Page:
Serendipity is a wonderful thing: the discovery of something when one does not seek to discover it. Oregon Caves, in the southwestern part of the state, is a good example.
Elijah Davidson went out one day in 1874 to hunt deer with his dog. After taking down a deer, his dog caught the scent of a bear. The bear fled through a hole in the ground. To the hunter’s dismay, his dog slipped into the hole behind the bear. Now what was he supposed to do? Let your dog get himself out of the jam or go in and try to rescue him. Not quite sure what he was going to find, he went after it with only matches for light and ended up discovering the most wonderful cave in Oregon.
You can discover the caves of Oregon for yourself by taking a tour of the 480-acre (194-hectare) Oregon Caves National Monument. Perhaps the first thing your tour guide will tell you about is how Elijah Davidson discovered these caves. The end of the story of his initial discovery is that he ran out of matches while he was still in the cave. Fortunately, he followed an underground stream, and fortunately, his dog soon followed. A close call for both.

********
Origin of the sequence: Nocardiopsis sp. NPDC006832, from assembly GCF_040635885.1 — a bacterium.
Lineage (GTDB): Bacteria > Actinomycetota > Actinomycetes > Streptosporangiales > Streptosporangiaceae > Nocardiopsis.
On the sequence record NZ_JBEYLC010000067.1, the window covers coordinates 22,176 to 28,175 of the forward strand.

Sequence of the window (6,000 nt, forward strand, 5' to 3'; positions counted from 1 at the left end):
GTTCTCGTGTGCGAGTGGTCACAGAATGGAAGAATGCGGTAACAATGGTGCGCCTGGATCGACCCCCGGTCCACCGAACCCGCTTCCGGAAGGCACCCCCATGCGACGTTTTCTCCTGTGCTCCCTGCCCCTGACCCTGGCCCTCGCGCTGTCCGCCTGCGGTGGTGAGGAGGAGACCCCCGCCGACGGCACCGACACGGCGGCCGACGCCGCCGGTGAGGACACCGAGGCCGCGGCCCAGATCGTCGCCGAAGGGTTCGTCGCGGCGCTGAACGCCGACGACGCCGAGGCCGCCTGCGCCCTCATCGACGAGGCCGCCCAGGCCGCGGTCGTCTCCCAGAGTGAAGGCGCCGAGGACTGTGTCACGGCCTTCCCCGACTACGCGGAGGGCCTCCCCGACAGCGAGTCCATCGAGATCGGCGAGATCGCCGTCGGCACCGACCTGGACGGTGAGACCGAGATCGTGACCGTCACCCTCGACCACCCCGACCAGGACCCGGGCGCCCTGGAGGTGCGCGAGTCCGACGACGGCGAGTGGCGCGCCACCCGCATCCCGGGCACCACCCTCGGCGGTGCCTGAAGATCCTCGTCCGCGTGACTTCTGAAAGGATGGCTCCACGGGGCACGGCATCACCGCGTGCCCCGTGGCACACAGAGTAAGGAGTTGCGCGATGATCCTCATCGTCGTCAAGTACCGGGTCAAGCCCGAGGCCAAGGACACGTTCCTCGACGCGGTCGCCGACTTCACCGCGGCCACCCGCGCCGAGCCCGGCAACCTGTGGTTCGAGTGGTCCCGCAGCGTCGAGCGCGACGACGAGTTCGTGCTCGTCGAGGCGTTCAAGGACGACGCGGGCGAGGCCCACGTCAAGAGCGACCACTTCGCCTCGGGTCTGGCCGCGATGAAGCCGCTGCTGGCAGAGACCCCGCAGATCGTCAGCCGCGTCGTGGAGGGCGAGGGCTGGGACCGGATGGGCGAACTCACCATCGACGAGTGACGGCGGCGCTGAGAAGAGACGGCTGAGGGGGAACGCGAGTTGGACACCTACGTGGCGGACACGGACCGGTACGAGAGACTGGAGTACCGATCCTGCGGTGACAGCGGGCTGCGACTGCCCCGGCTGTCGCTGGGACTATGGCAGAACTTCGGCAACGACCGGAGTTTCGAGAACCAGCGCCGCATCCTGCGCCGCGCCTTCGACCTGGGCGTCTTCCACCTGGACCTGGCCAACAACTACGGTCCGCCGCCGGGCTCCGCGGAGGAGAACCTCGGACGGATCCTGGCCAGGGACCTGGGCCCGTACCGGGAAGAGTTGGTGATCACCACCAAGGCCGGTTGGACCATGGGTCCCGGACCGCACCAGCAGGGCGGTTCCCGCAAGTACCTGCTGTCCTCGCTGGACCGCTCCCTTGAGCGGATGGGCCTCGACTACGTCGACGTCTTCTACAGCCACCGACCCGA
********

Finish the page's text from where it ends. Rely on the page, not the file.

The entrance to the 44 degrees Fahrenheit (7 degrees C) cave is a locked door to which your tour guide has the key. One thing to remember about this cave is that it is still actively growing, so don’t touch any of the features. The oils on their skin stop the growth of cave decorations by preventing the calcium carbonate from combining with the existing feature.
After passing the aptly named Great Column, enter the Joaquin Miller Chapel, one of the prettiest rooms in the system with its well-spaced columns. They form when a stalactite growing from the ceiling joins a stalagmite growing from the ground to form a single structure. These features grow at a rate of 1 millimeter (about 1/25th of an inch) every hundred years. Try to work out how long it might have taken for the 12-inch (30 cm) diameter Great Column to form: around 30,000 years!
But the largest room is still ahead. It is quite a sight to see and the guide turns off the lights, leaving only the light of a candle, which was how the first explorers of the cave saw it. No offense to modern electric lighting, but a cave looks bigger and more mysterious by candlelight. No wonder this is called the Ghost Room. On the other hand, it’s nice to have the option to see it both ways.